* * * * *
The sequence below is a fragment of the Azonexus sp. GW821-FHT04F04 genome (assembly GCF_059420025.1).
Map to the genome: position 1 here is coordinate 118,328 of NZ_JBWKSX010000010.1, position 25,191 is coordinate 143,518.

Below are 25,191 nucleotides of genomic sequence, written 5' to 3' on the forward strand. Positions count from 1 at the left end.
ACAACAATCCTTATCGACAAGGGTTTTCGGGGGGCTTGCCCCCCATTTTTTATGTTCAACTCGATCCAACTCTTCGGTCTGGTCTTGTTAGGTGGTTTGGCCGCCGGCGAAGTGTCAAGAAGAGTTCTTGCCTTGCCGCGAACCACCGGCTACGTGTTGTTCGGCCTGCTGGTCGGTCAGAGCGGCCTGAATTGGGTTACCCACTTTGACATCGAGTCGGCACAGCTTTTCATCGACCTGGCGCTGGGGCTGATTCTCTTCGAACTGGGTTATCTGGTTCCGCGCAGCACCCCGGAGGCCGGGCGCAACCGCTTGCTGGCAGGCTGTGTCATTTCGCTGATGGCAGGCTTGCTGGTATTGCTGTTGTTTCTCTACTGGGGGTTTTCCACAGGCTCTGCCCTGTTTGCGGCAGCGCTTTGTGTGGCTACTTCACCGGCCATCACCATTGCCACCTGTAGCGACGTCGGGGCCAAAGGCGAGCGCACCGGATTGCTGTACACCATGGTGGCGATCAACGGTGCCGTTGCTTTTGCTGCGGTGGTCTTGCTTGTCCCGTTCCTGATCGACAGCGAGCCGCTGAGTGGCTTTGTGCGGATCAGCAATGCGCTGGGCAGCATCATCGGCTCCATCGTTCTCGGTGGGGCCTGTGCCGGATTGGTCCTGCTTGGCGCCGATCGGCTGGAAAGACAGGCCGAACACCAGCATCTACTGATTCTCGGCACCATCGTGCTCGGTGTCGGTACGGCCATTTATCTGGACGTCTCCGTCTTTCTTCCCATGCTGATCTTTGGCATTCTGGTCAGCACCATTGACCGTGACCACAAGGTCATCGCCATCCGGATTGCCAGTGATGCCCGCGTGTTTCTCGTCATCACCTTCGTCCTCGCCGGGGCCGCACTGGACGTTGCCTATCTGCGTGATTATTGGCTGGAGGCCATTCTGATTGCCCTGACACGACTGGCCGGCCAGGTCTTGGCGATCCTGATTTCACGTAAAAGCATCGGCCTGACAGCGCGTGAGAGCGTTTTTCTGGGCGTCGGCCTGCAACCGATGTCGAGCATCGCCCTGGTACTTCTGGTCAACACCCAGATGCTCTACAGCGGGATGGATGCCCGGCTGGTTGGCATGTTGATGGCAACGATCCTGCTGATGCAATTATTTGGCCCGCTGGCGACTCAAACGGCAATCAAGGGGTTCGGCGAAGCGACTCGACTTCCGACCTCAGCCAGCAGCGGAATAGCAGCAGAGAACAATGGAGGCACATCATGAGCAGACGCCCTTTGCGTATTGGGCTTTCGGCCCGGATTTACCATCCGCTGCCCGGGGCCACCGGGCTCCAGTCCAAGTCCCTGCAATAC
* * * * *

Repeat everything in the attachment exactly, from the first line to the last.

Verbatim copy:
The sequence below is a fragment of the Azonexus sp. GW821-FHT04F04 genome (assembly GCF_059420025.1).
Map to the genome: position 1 here is coordinate 118,328 of NZ_JBWKSX010000010.1, position 25,191 is coordinate 143,518.

Below are 25,191 nucleotides of genomic sequence, written 5' to 3' on the forward strand. Positions count from 1 at the left end.
ACAACAATCCTTATCGACAAGGGTTTTCGGGGGGCTTGCCCCCCATTTTTTATGTTCAACTCGATCCAACTCTTCGGTCTGGTCTTGTTAGGTGGTTTGGCCGCCGGCGAAGTGTCAAGAAGAGTTCTTGCCTTGCCGCGAACCACCGGCTACGTGTTGTTCGGCCTGCTGGTCGGTCAGAGCGGCCTGAATTGGGTTACCCACTTTGACATCGAGTCGGCACAGCTTTTCATCGACCTGGCGCTGGGGCTGATTCTCTTCGAACTGGGTTATCTGGTTCCGCGCAGCACCCCGGAGGCCGGGCGCAACCGCTTGCTGGCAGGCTGTGTCATTTCGCTGATGGCAGGCTTGCTGGTATTGCTGTTGTTTCTCTACTGGGGGTTTTCCACAGGCTCTGCCCTGTTTGCGGCAGCGCTTTGTGTGGCTACTTCACCGGCCATCACCATTGCCACCTGTAGCGACGTCGGGGCCAAAGGCGAGCGCACCGGATTGCTGTACACCATGGTGGCGATCAACGGTGCCGTTGCTTTTGCTGCGGTGGTCTTGCTTGTCCCGTTCCTGATCGACAGCGAGCCGCTGAGTGGCTTTGTGCGGATCAGCAATGCGCTGGGCAGCATCATCGGCTCCATCGTTCTCGGTGGGGCCTGTGCCGGATTGGTCCTGCTTGGCGCCGATCGGCTGGAAAGACAGGCCGAACACCAGCATCTACTGATTCTCGGCACCATCGTGCTCGGTGTCGGTACGGCCATTTATCTGGACGTCTCCGTCTTTCTTCCCATGCTGATCTTTGGCATTCTGGTCAGCACCATTGACCGTGACCACAAGGTCATCGCCATCCGGATTGCCAGTGATGCCCGCGTGTTTCTCGTCATCACCTTCGTCCTCGCCGGGGCCGCACTGGACGTTGCCTATCTGCGTGATTATTGGCTGGAGGCCATTCTGATTGCCCTGACACGACTGGCCGGCCAGGTCTTGGCGATCCTGATTTCACGTAAAAGCATCGGCCTGACAGCGCGTGAGAGCGTTTTTCTGGGCGTCGGCCTGCAACCGATGTCGAGCATCGCCCTGGTACTTCTGGTCAACACCCAGATGCTCTACAGCGGGATGGATGCCCGGCTGGTTGGCATGTTGATGGCAACGATCCTGCTGATGCAATTATTTGGCCCGCTGGCGACTCAAACGGCAATCAAGGGGTTCGGCGAAGCGACTCGACTTCCGACCTCAGCCAGCAGCGGAATAGCAGCAGAGAACAATGGAGGCACATCATGAGCAGACGCCCTTTGCGTATTGGGCTTTCGGCCCGGATTTACCATCCGCTGCCCGGGGCCACCGGGCTCCAGTCCAAGTCCCTGCAATAC